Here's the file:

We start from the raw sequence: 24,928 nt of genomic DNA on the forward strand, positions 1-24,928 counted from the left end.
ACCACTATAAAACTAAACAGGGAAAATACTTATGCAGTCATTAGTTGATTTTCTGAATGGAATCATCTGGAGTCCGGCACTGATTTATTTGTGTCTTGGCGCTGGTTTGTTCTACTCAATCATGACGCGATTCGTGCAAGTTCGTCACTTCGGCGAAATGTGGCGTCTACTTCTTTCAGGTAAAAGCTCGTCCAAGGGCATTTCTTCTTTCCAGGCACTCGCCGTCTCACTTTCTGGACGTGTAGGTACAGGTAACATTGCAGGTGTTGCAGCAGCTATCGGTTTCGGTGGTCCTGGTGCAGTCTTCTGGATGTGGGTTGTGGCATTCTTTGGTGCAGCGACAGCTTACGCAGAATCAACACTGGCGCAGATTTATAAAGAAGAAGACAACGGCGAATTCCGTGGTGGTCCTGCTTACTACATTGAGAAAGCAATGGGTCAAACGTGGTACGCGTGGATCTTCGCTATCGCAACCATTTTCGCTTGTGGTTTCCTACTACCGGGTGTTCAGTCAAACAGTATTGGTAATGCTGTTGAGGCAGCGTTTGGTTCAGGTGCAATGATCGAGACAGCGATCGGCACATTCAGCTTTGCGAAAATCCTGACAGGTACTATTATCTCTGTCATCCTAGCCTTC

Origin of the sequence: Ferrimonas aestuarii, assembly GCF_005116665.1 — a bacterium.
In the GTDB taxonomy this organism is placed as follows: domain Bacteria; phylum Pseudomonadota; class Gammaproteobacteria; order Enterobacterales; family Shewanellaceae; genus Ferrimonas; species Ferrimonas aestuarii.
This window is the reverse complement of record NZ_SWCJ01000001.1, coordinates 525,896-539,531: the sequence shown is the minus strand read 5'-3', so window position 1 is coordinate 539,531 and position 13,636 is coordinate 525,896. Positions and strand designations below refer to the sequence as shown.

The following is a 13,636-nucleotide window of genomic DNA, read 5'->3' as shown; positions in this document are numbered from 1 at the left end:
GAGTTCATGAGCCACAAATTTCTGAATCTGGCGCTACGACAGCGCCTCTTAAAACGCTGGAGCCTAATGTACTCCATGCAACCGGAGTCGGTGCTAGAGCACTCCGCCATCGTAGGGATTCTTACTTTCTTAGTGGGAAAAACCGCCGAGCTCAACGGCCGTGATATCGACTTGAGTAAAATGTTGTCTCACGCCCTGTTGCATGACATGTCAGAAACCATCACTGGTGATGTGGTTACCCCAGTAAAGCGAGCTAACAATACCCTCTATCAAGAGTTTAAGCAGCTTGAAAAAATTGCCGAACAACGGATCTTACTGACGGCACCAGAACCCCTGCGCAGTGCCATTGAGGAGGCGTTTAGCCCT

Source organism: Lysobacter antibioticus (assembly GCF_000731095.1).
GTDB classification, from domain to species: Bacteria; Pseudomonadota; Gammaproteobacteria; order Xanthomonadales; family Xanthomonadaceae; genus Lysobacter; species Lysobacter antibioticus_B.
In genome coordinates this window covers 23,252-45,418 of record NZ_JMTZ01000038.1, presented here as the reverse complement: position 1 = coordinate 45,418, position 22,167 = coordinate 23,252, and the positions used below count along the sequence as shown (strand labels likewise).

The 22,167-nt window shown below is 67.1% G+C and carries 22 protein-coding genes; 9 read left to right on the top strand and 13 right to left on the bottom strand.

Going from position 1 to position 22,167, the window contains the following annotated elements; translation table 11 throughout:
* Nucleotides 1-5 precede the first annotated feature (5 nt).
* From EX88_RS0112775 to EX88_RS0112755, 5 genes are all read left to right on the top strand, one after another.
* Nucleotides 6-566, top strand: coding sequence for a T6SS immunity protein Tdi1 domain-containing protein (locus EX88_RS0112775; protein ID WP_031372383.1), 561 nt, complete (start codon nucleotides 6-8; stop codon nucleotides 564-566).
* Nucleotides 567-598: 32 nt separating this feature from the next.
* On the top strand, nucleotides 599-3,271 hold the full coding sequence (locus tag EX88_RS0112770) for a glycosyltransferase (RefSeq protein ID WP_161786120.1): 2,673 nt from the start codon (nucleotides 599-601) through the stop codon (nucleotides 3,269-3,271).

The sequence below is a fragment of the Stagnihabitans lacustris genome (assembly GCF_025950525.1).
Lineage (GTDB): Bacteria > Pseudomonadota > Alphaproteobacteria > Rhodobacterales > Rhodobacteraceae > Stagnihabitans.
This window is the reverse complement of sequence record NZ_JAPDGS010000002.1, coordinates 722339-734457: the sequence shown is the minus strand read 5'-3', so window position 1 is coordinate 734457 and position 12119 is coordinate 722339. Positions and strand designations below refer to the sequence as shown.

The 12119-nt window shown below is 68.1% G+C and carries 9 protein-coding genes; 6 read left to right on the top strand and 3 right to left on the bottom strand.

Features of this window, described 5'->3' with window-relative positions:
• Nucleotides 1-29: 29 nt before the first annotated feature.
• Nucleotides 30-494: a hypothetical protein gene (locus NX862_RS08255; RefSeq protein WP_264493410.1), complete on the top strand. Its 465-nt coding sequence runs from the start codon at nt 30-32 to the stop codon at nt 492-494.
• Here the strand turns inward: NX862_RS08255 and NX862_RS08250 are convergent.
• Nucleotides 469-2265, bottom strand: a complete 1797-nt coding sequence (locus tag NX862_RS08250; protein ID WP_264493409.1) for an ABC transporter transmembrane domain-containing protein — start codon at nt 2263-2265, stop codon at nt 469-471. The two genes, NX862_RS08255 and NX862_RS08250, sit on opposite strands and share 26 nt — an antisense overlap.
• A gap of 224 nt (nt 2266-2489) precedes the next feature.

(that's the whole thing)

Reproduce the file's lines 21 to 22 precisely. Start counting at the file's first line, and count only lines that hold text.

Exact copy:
The 12119-nt window shown below is 68.1% G+C and carries 9 protein-coding genes; 6 read left to right on the top strand and 3 right to left on the bottom strand.

Features of this window, described 5'->3' with window-relative positions: